Support for Trump Fed by Near-Universal Frustration that Government Ignores the People
While there is much post-election interest in a small demographic of voters who shifted from voting for Barack Obama to Donald Trump, an in-depth study conducted in the midst of the election finds that Trump’s victory was buoyed by a broad-based, nearly universal crisis of confidence in how the federal government makes decisions.
The central critique voters express is not about policy or ideology: it is that government ignores the people – both their interests and their views – in favor of special interests, campaign donors, and their parties. Among Trump supporters, these views are especially intense.
The study of 2,411 registered voters was conducted by University of Maryland’s Program for Public Consultation (PPC), fielded by Nielsen Scarborough and released today by Voice Of the People.
A remarkable nine-in-ten voters agreed that ‘Elected officials think more about the interests of their campaign donors than the common good of the people.’ There were, however, differences in intensity. Among all voters 63 percent agreed strongly, while among Trump supporters, 72 percent agreed strongly, and among the half of Trump supporters who said they were not only dissatisfied with government but angry, 85 percent agreed strongly. Similar numbers agreed that ‘Members of Congress think mostly about their party, not what is good for the country.’
This profound dissatisfaction with government has reached new heights in response to longstanding trend line questions. Asked whether government ‘is run for the benefit of all the people’ or is ‘pretty much run by a few big interests looking out for themselves’ in the 1960s only a minority said that it was run by big interests. In recent years this number has risen to eight-in-ten. In the current study this leapt to an unprecedented 92 percent. Among angry Trump supporters, 99 percent said the government is run for big interests, rather than the people.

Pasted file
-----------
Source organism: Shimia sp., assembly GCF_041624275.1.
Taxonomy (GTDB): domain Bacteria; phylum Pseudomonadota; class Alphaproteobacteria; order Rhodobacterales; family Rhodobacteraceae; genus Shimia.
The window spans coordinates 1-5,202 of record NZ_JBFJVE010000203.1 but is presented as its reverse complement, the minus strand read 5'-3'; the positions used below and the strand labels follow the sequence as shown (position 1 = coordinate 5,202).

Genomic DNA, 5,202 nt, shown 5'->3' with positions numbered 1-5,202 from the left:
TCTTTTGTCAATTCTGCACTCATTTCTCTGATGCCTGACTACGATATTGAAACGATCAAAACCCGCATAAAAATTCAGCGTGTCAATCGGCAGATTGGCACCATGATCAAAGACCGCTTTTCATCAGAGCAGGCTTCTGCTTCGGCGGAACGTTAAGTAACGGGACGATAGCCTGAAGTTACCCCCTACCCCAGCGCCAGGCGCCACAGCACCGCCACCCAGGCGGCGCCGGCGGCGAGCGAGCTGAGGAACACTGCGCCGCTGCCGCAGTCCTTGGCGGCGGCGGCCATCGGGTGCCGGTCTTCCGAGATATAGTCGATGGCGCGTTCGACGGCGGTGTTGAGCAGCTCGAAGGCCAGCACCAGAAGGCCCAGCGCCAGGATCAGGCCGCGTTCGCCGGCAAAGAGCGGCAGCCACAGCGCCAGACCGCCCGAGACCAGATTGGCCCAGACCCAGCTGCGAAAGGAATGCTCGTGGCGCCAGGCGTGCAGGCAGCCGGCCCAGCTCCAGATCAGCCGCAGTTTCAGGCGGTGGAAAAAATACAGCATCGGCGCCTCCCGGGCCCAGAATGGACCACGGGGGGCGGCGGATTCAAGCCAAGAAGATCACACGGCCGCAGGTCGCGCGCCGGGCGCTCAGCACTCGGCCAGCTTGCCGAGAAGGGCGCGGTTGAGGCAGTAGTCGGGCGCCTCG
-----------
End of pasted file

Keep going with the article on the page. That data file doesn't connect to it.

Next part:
“Trump effectively mirrored back to voters what they have been saying for years, that they feel like they are being ignored in a system dominated by special interests,” said PPC Director Steven Kull, who directed the survey. “That he said he was self-financing and was denounced by leaders in his own party, strengthened his claim that he was independent and capable of shaking up the system.”
Trump has stated, “We are fighting for every citizen that believes that government should serve the people, not the donors and not special interests.” And, “I am working for you.”
As a value in itself, and as an antidote to the influence of special interests, 85 percent of voters said that the people should have more influence. Asked how much influence the people do have, the mean response was 3.5—2.4 among angry Trump supporters. Asked how much influence the people should have on a scale of 0 to 10 the mean response was 8.0.
More than eight-in-ten said that there is not an adequate system in place for the voice of the people to be heard in Congress. Equally large numbers say that elections are not an adequate system and that the ‘government should make an active effort in between elections to find out how the people view the issues the government is dealing with.’
To that end, nearly eight-in-ten, including both Clinton and Trump supporters, favored establishing large representative, scientifically-selected citizen advisory panels to get briefed on the issues government is facing and provide their recommendations directly to Congress.
This public demand for a greater voice, which PPC has been studying for more than 15 years, led to the establishment of Voice Of the People, and its campaign effort to create a citizen advisory panel, called a Citizen Cabinet, in every congressional district and state.
Other ideas for reforming government also received robust support. More than eight-in-ten favored reducing the amount of money flowing into politics. Three quarters favored having citizens or judges do congressional redistricting to counter political gerrymandering. Large majorities agree that members of Congress stay in office too long because there are no term limits.
Asked to, ‘Imagine the Founders of the American republic were somehow able to observe how the U.S. government is operating today’ and to say how well they would think ‘the U.S. government is fulfilling the vision they had’ more than eight-in-ten said not very well (35 percent) or not well at all (49 percent). Among Trump supporters the numbers saying not well at all was even higher at 69 percent.
“At present the American people are questioning the legitimacy of the U.S. system of government,” Kull added. “Unless elected officials find a way to restore voter confidence that their views count more than special interests, their frustration is likely to boil over in a variety of ways.”